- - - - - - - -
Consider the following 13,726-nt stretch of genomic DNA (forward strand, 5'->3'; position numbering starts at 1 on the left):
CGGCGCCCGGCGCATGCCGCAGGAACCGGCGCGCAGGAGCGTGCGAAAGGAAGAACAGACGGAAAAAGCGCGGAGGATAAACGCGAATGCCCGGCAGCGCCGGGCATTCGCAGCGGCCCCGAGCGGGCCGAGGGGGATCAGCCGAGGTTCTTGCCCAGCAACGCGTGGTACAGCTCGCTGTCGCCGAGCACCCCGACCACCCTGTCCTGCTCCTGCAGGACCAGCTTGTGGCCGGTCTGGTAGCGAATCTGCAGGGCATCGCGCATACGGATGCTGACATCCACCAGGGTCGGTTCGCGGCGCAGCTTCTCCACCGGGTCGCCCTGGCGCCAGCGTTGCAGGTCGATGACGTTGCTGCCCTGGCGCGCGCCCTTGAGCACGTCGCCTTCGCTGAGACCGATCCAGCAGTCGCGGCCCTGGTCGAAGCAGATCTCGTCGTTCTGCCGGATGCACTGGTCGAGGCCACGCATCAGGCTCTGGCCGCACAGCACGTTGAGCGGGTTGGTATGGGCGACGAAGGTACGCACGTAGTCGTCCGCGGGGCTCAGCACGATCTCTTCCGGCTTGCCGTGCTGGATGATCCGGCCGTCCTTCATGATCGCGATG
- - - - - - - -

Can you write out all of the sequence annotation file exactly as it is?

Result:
Consider the following 13,726-nt stretch of genomic DNA (forward strand, 5'->3'; position numbering starts at 1 on the left):
CGGCGCCCGGCGCATGCCGCAGGAACCGGCGCGCAGGAGCGTGCGAAAGGAAGAACAGACGGAAAAAGCGCGGAGGATAAACGCGAATGCCCGGCAGCGCCGGGCATTCGCAGCGGCCCCGAGCGGGCCGAGGGGGATCAGCCGAGGTTCTTGCCCAGCAACGCGTGGTACAGCTCGCTGTCGCCGAGCACCCCGACCACCCTGTCCTGCTCCTGCAGGACCAGCTTGTGGCCGGTCTGGTAGCGAATCTGCAGGGCATCGCGCATACGGATGCTGACATCCACCAGGGTCGGTTCGCGGCGCAGCTTCTCCACCGGGTCGCCCTGGCGCCAGCGTTGCAGGTCGATGACGTTGCTGCCCTGGCGCGCGCCCTTGAGCACGTCGCCTTCGCTGAGACCGATCCAGCAGTCGCGGCCCTGGTCGAAGCAGATCTCGTCGTTCTGCCGGATGCACTGGTCGAGGCCACGCATCAGGCTCTGGCCGCACAGCACGTTGAGCGGGTTGGTATGGGCGACGAAGGTACGCACGTAGTCGTCCGCGGGGCTCAGCACGATCTCTTCCGGCTTGCCGTGCTGGATGATCCGGCCGTCCTTCATGATCGCGATG